Archive for December, 2011

Merry Christmas!

Toby the Red-Cheeked Reindeer

A pensive moment, thinking about leading Father Christmas' sleigh if the night gets foggy.

'Tis the season to be jolly.

Waiting For The Beat To Kick In

While watching Harvey with Mrs. Monkeyshines recently, one of Elwood P. Dowd’s lines struck me as a nice complementary quote to the one in a Kurt Vonnegut book which I wrote about before. And since such thoughts seem appropriately Christmassy, and because I’ve been listening to Dan Le Sac/Scroobius Pip lately, I was minded to set down the quote. (Listen to the song below to understand the significance of the Scroobius Pip reference; NSFW due to swears. If you already got the reference, award yourself a gold star.)

“Years ago my mother used to say to me, she’d say, ‘In this world, Elwood, you must be’ – she always called me Elwood – ‘In this world, Elwood, you must be oh so smart or oh so pleasant.’ Well, for years I was smart. I recommend pleasant. You may quote me.”

The Grisly Dribbly Truth

As a proud father, I’m unashamed about the generally hagiographic tone of my blog posts about the Little Monkey. But I feel the need to balance out his up-coming über-cute Christmas pictures; plus I don’t want it to seem like parenthood is one long chuckle-filled, gleeful picnic (else how will he appreciate our hard work when he reads this blog in the future?) Toby is mostly a delight, but gosh is he loud; Mrs. Monkeyshines was on a rare night out recently, leaving me at home to hold the baby. And the grumpy little chap created such a fuss when I couldn’t get him to sleep that my ears were literally ringing. And I know that dribbling is to be expected (especially when teething), but really, sometimes he seems to be trying to perfect an (increasingly accurate) impression of Victoria Falls. The following photo was taken just before bathtime, having removed a sodden bib 10 minutes previously, and not having a replacement bib, as he’d soaked half a dozen of them throughout the day. Fatherhood must have a strange effect on your brain, though, because I still think he looks like a little sweetheart.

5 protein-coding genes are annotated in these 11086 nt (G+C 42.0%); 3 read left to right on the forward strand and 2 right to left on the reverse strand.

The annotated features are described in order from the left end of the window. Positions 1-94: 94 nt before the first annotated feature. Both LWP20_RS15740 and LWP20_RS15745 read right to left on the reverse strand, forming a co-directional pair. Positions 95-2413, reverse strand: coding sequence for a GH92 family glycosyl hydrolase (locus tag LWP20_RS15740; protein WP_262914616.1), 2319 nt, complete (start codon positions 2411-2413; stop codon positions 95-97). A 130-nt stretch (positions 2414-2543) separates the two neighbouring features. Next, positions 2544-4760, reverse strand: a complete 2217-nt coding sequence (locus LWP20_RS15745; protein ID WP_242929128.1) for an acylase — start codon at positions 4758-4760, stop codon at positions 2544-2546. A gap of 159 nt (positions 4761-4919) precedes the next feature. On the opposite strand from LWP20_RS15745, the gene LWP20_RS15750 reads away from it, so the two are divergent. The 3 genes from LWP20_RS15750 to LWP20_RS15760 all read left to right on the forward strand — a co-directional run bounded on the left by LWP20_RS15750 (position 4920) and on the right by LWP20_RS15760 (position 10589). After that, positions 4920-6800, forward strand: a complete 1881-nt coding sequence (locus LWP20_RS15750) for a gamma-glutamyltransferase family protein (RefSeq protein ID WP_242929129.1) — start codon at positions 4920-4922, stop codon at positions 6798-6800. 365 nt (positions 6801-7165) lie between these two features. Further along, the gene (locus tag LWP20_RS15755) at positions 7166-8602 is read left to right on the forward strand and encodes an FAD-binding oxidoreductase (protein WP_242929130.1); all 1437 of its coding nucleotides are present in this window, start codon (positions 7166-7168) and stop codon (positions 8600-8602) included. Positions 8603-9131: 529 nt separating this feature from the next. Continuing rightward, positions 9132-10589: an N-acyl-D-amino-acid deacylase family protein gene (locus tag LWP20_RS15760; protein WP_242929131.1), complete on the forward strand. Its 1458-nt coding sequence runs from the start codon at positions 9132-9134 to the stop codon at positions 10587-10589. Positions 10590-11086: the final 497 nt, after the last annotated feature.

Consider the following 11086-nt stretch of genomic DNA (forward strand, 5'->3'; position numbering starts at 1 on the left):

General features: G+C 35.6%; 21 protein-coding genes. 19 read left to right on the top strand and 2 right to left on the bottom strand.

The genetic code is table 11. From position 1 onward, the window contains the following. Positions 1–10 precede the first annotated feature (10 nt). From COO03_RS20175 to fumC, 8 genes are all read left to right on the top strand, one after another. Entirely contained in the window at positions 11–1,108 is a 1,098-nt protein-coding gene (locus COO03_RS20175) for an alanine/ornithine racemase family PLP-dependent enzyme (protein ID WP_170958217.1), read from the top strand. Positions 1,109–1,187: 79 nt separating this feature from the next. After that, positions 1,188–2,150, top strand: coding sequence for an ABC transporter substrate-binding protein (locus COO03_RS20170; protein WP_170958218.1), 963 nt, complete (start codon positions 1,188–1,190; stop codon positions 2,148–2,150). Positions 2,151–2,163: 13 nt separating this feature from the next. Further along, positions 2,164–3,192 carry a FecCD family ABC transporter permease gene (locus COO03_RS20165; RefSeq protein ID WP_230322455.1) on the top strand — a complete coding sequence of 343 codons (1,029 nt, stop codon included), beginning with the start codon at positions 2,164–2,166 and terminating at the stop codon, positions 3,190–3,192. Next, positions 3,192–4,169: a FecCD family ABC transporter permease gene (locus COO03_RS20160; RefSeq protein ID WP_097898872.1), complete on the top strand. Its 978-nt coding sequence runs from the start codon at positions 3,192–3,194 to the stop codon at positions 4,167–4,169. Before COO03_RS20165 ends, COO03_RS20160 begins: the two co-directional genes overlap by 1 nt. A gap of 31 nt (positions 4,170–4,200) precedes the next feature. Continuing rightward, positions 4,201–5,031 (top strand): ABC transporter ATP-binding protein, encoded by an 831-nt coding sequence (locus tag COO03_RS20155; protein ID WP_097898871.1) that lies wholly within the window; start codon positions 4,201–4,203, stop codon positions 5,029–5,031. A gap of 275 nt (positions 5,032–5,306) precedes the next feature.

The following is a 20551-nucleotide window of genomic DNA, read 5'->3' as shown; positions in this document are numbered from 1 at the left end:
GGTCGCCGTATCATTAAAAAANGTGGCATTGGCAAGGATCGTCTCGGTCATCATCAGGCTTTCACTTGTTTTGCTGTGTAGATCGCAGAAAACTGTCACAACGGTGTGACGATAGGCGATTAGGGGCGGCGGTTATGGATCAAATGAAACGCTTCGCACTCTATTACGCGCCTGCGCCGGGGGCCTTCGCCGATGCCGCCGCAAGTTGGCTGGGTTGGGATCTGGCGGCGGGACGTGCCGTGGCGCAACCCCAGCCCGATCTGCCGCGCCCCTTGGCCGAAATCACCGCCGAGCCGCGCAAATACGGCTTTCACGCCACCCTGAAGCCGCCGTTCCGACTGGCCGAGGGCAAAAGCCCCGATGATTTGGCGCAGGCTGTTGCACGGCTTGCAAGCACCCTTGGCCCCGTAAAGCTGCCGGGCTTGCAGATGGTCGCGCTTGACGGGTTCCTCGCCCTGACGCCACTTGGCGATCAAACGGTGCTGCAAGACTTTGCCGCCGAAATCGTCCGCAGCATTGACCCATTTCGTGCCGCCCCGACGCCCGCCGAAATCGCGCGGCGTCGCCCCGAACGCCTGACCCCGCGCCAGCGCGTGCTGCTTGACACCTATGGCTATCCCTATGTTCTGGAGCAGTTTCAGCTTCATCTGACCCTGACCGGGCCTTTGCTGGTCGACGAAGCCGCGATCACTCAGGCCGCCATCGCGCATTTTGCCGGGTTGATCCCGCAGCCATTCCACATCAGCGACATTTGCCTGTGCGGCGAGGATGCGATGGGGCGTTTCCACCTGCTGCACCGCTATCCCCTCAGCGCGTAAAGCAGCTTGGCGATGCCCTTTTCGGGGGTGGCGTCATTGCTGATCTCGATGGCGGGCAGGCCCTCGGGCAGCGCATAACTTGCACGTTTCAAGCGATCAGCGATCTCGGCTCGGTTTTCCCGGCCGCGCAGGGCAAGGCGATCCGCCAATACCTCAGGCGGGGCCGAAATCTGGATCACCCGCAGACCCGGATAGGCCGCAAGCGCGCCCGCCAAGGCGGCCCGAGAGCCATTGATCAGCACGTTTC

Cute, even when he's a mess

Book Battle 5: Bibliomania

Just in time for Christmas, the return of a Monkeyshines “favourite” that precisely no-one has asked to see make a return! Yes, it’s a rather random, rather pointless, book battle, where the books (rather than the books’ characters) struggle against my tortuous metaphors and each other, and the rounds are decided using a list of adjectives from my random word generator. This time it’s a tag-team face-off between the books I’ve read since War and Peace.
In the red corner: Dune Messiah and Children of Dune by Frank Herbert;
and in the blue corner: The Finkler Question by Howard Jacobson, and Cosmopolis by Don DeLillo.

Round 1: Whispering
The Finkler Question and Dune Messiah are first up, circling each other in the ring; The Finkler Question throws itself against the ropes, to return with momentum at its opponent. But the whispering sands of Dune Messiah solidify into an arm, which catches the lumbering Jewish novel in the neck. Verdict: Dune Messiah and Children of Dune.

Round 2: Homely
The Finkler Question‘s prone form struggles to its corner while Dune Messiah showboats, and manages to tag Cosmopolis, which tries to catch its cocky rival unawares. The roar of the crowd tips off Dune Messiah, however, and it hops over the scything move from Cosmopolis. The novels, both far from homely, grapple in an unseemly manner before the referee breaks them apart. Verdict: Draw.